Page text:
I called my sister in law, Takako, to see if she could help me make spicy tuna rolls. If you’ve read the miso soup recipe, you’ll know she’s from Nagasaki, Japan and knows her Japanese food of course! She informed me that spicy tuna rolls are American and she had no clue how to make them but she’d be willing to help me out! I already knew that most of the popular rolls were American but for some reason thought that the spicy tuna were a Japanese original but…nope! However, I don’t care, I still love this roll and figured it would be much cheaper to make it at home. Having Takako there while making these rolls gave me the courage to eat raw fish at home. Now, of course I bought the fish from a reputable fish market in Omaha and made sure it was sushi grade tuna first (should be at over $25/lb). But that still didn’t calm my nerves! Yep, these rolls were delicious, just as good or better than many restaurants’ versions! That didn’t stop me from thinking my stomach hurt later that night…which some wine fixed. You see, the alcohol in the wine killed anything the fish may have had in it! Okay, I realize this is all absurd, but I’ve just never eaten raw fish that I have prepared before and so it was a tad bit nervewracking. I think the alcohol really just killed my nerves. Either way, my stomach felt fine later that night.
This recipe comes from the two of us working together adding this and that until it suited our tastebuds best. If you like yours extra spicy, go ahead and add more sriracha! This version was spicy enough to feel the heat, but not spicy enough to kill the tastebuds.
- 1/4 pound sushi grade tuna…ahi or yellowfin
- 1 Tb mayonnaise
- 2 tsp sriracha (a Thai hot sauce, it should be in the Asian section at your grocery store…if not, you can probably just use Tabasco or a Mexican hot sauce but it won’t be quite the same)
- 2-3 Nori sheets, depending on how much fish you want per roll
- 1 lemon wedge
- scant 1/4 cup seasoned rice wine vinegar (the back of the bottle should imply that it is good for sushi rice)
- 2 cups cold sticky rice, brown rice would be best. Takako said to make sure that you use cold rice, never use warm or hot or it messes with the fish!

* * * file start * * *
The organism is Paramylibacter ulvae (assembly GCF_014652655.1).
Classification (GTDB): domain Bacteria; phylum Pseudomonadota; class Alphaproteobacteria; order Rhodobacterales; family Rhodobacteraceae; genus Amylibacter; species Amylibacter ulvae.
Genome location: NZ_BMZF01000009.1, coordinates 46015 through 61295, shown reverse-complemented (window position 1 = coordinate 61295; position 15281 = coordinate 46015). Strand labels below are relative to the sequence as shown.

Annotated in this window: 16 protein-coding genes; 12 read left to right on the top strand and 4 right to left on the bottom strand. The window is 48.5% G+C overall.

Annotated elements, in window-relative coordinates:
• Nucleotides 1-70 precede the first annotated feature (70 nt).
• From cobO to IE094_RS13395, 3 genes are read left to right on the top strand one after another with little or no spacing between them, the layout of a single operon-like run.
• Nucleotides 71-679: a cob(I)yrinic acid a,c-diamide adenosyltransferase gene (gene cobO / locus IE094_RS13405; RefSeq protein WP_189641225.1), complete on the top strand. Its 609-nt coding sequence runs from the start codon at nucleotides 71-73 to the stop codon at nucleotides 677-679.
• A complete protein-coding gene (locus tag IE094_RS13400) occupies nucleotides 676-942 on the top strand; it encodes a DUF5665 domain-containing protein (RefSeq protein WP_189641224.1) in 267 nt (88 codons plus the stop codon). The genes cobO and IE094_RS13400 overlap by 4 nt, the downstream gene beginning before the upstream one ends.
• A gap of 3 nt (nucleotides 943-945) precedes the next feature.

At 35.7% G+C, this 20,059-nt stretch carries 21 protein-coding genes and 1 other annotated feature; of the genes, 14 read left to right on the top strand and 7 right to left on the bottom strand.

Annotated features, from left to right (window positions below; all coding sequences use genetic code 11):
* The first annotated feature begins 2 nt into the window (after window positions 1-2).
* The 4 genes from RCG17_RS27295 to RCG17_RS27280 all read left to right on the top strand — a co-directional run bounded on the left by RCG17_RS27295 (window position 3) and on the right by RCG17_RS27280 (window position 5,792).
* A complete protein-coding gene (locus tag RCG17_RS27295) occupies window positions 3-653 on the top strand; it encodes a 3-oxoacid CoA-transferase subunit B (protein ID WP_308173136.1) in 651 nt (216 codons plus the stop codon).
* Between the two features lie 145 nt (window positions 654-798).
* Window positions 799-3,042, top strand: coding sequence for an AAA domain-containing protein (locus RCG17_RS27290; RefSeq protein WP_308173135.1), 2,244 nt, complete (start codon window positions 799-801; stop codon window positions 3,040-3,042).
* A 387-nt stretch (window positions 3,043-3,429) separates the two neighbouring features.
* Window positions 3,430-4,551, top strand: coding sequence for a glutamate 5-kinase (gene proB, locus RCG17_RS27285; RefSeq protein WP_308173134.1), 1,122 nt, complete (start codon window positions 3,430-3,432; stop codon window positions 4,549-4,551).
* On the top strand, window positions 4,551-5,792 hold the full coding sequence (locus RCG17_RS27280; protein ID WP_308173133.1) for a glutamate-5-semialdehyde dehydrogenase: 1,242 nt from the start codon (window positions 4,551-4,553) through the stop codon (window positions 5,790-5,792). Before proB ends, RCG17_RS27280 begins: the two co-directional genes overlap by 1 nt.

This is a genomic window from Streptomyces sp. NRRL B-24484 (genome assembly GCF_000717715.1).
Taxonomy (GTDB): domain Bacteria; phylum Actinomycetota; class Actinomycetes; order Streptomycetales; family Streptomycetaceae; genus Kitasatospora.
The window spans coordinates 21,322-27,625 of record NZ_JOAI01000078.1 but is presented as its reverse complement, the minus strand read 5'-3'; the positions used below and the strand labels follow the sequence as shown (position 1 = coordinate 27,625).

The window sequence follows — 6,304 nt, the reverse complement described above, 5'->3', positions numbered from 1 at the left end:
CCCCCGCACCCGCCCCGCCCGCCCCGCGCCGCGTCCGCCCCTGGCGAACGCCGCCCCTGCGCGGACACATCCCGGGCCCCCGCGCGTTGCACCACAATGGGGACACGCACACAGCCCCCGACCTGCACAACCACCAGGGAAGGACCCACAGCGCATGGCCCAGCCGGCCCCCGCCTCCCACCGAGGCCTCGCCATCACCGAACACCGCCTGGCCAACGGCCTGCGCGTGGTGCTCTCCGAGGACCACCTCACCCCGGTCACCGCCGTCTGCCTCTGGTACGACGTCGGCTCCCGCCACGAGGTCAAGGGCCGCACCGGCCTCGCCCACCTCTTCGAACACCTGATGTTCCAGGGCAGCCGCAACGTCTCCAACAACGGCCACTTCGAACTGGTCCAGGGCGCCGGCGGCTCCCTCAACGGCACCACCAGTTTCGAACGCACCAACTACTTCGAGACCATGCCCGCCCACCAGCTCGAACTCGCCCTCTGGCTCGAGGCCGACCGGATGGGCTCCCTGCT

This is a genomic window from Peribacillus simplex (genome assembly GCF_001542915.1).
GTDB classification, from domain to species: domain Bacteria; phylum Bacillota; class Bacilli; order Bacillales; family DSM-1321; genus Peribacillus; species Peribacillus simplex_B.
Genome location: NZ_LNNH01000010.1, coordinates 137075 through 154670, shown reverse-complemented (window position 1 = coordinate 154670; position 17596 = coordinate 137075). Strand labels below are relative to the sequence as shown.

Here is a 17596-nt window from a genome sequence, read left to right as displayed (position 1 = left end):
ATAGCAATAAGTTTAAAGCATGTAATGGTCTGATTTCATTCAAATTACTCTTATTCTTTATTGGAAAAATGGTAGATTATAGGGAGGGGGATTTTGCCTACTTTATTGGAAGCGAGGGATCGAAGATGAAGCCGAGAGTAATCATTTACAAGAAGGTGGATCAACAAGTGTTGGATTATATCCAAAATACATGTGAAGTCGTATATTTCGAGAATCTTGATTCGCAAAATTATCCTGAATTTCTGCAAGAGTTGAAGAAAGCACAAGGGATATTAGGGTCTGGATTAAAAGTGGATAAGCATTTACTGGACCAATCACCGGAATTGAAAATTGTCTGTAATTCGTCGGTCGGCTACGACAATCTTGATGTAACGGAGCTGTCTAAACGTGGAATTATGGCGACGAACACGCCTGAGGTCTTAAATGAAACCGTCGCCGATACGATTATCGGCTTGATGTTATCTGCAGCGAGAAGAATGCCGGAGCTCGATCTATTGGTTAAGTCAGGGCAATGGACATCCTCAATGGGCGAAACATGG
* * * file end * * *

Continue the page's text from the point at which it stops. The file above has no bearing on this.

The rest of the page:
- 1/8 of avocado, sliced lengthwise (optional)
- In food processor or blender, add tuna, mayo, sriracha, and juice of squeeze lemon wedge. Pulse until mostly pureed but not pasty (pasty if fine if you’ve gone too far), refrigerate until ready to put on Nori
- With the side of a spoon, cut rice vinegar into the rice, you want to be gentle or you’ll ruin the integrity of the rice. If it seems too liquid, just wait a bit and it gets dryer fast
- On a bamboo sushi mat (or just on a plate if you don’t have the mat, it’s fine) place a sheet of Nori and enough rice to cover, don’t smash the rice down with the back of a spoon (like I tried to do), gently pat it down with the side of the spoon. Leave a 1/2 inch border at the top (where you are going to aim your roll, so that’ll be the end of the roll)
- Put sushi in the center horizontally (parallel to the 1/2 border on top, but mid-way through the roll) We made two rolls so used half of the tuna, but if you want to make three rolls, use 1/3 of the tuna mixture, I’d recommend you put avocado in them if using less tuna…or just put avocado in them anyway, yum!
- If you’re adding avocado slices, place them on top of the tuna.
- Carefully and firmly start to roll the Nori at first almost folding the roll in half, squeeze gently and continue to roll slowly and tightly, firmly pressing as you go along. The bamboo mat will make it easier to roll but if you think you won’t make these much, I would wait to buy one
- Slice to desired width carefully with a sharp sharp knife
- Repeat, if you’re making 2 rolls, you will have some leftover rice
Enjoy! Hey, did you notice the cool purple carrots? I couldn’t resist them at the farmer’s market (another Black Sheep Farm’s special) knowing that pretty much anything purple is going to deliver some great antioxidants. If you’re curious how they taste, they’re not too different than your regular carrot, yet slightly less sweet. The carrot flavor is 100 % there and they’re fresh and delicious. You just rinse them and eat. If you peel them, the purple comes off and the inside is white or orange…the above pictured are white inside. Nifty little fact:) My toddler even gnawed on one for awhile, and he won’t eat the orange variety. Hmmm, maybe I should buy some more purple stuff?